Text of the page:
Pansies Out/New Plants In

If you filled your containers with pansies early this spring, they have provided lots of color but are starting to get a bit long in the tooth. It is time to pull the pansies out and plant containers for summer show.

Soils for containers must be well aerated and well drained while still being able to retain enough moisture for plant growth.  Don’t use garden soil in your containers, it is too heavy and won’t drain properly.  Purchase a soilless mix designed for use in containers.  For succulents, herbs and perennials, select a coarse soilless mix with more bark, perlite or sand because these plants need good drainage and you don’t want the mix to retain moisture over long periods of time.  For tropical and foliage plants, choose a media with more peat and less coarse material as these plants tend to prefer moister growing conditions.  Moisten your media slightly before planting by filling a tub with media, adding water and mixing.  Remember, containers must have a drainage hole.

Think of your container garden as a living flower (and foliage) arrangement.  Include a tall plant in the center or back of the container.  Select filler plants to provide interest and use cascading plants to soften the edges.  Consider plant requirements when planning combination containers.  Use all shade plants for shady locations and sun-loving plants on a sunny patio.  If you use a combination of sun-loving and shade-loving plants in a single container, there will be no appropriate exposure for the container.  Also, think about moisture requirements.  Don’t combine plants that like it moist with plants that require good drainage.  You can combine shrubs, perennials and annuals, but the annuals will need to be replaced the following year.  Depending on the size of the container and exposure, the shrubs and perennials may overwinter in the container.  Tropicals are fun to add in a combination container, but you will need to bring them indoors to survive the winter.  If you combine a shrub and a tropical, you will have a conundrum—bring it in and the shrub will suffer; leave it outdoors and the tropical will die.

Ornamental sweet potato vine (Ipomoea butatas) is a great annual to use for summer containers.  You can get chartreuse and black varieties that make a bold statement with flowering plants.  They are spillers, that soften the edge of the container. Another good chartreuse plant for container gardens is hakone grass (Hakonechloa macra). Its arching, mounding habit will flow over the edge of the container.  Euphorbia Diamond Frost (Euophorbia hypericifolia ‘Inneuphe’) is a great plant with a small white flower that blooms in profusion from spring to frost.  It is a great filler in a container planting.  Another good filler is sweet alyssum (Lobularia maritima). I planted some in a container near my carport and every time I get out of my car, I notice the sweet smell. Coleus comes is so many wonderful foliage colors these days and will do a great job of filling out a container.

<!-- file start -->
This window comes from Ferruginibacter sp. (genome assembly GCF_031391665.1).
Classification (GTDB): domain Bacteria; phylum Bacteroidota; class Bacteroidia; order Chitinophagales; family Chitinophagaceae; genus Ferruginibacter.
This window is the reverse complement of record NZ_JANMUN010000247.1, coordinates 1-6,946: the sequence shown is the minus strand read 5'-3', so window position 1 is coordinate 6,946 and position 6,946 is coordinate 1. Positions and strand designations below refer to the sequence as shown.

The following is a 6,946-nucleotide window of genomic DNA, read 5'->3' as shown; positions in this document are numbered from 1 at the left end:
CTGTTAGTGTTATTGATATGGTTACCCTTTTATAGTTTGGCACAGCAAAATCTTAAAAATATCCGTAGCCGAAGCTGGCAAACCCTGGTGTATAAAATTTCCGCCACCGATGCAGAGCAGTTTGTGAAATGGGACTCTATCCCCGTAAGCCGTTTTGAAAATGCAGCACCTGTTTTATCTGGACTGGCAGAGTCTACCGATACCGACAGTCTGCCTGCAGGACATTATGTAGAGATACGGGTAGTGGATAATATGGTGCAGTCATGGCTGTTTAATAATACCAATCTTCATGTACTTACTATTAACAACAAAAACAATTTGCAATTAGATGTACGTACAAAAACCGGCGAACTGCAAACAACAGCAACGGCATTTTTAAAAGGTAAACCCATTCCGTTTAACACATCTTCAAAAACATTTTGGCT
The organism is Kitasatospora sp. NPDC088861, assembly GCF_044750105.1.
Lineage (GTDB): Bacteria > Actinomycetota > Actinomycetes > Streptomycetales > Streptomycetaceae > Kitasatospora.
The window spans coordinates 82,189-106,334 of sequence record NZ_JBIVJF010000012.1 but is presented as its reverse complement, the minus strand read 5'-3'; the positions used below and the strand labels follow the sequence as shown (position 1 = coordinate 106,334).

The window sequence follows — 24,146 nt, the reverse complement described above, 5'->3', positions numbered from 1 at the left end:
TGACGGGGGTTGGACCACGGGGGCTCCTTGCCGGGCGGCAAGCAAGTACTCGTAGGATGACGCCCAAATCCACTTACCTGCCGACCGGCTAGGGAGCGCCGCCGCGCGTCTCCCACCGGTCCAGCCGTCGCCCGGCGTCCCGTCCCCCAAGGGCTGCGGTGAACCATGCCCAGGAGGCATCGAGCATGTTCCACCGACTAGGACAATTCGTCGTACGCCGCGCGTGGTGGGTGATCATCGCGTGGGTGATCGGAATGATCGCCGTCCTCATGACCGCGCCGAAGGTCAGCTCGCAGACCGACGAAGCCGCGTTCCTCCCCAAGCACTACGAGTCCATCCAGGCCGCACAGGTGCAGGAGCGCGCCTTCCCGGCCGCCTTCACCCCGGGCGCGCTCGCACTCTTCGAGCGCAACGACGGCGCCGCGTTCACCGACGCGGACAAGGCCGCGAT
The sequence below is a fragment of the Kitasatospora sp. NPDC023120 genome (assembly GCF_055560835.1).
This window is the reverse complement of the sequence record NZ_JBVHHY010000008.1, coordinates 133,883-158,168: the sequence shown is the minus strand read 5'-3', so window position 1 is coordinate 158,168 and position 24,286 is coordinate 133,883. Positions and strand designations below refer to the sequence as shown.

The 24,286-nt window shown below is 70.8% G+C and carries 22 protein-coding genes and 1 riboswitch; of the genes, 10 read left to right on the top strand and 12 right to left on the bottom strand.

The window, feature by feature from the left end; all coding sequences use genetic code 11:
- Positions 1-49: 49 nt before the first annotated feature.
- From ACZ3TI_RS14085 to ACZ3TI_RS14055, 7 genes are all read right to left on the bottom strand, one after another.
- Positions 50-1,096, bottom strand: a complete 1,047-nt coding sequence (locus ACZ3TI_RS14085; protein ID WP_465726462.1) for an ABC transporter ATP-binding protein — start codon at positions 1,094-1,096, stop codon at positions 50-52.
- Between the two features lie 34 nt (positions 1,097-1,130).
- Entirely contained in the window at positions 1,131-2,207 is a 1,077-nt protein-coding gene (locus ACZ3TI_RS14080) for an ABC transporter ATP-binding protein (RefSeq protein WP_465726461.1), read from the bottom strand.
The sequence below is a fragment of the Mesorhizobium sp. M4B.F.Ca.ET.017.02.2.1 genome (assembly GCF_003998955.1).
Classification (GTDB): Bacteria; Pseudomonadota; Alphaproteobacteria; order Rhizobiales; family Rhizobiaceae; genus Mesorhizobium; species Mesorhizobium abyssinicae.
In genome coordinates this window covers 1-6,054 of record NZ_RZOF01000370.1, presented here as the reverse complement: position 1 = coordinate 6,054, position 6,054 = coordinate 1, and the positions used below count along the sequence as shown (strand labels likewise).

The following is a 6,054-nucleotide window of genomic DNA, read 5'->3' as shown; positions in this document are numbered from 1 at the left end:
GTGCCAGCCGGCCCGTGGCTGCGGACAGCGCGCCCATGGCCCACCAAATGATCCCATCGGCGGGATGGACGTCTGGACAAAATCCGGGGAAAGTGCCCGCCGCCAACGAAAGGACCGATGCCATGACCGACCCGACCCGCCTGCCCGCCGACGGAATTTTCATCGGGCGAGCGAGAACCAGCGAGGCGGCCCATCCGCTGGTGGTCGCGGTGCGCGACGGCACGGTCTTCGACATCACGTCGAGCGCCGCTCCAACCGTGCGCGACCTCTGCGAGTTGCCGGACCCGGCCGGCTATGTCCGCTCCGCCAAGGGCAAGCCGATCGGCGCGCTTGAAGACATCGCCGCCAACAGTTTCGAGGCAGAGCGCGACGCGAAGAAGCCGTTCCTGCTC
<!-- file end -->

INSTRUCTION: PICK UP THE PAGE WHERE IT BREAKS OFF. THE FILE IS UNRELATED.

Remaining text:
For the tall statement plant in your container, consider papyrus (Cyperus papyrus) if you can keep it moist. Another moisture loving plant for the background is soft rush (Juncus effusus). For a dry container, use an ornamental grass like purple fountain grass (Pennisetum setaceum) or Mexican feather grass (Nassella tenuissima).  You can even use the” impossible to kill” snake plant (Sansevieria laurentii) or ti plant (Cordyline fruticosa), both common houseplants.

Dusty miller (Jacobaea maritima) comes in different leaf forms and adds an eye-catching silver to the mix.  All these plant suggestions and I haven’t even touched on flowers!  Go to your local garden center and chose the flowers you like in the colors that match your outdoor décor.

Once you have selected your container, growing media and plants, fill the container (almost full) with media.  Arrange the plants on the surface and play with the design until you are happy with the combination.  Remove each plant from its plastic pot and loosen the roots, especially if they are circling within the container in which it was grown.  Add a bit more media and water thoroughly.  Watering after planting settles the media and eliminates air pockets.  You may need to water several times to insure the media is thoroughly moist.  Make sure water drains out of the hole in the bottom of the pot.  A waterlogged container will not thrive unless you are growing water plants.  Remember to water container plants frequently throughout the summer.  Soilless media dries out more quickly than garden soil.  Fertilize containers a few times during the summer.  Annuals and tropical will need more frequent fertilization than shrubs and perennials.

Simple container showing off the beauty of coleus.

Nice color palette in a container grouping at Longwood.

Papyrus in containers at Chanticleer.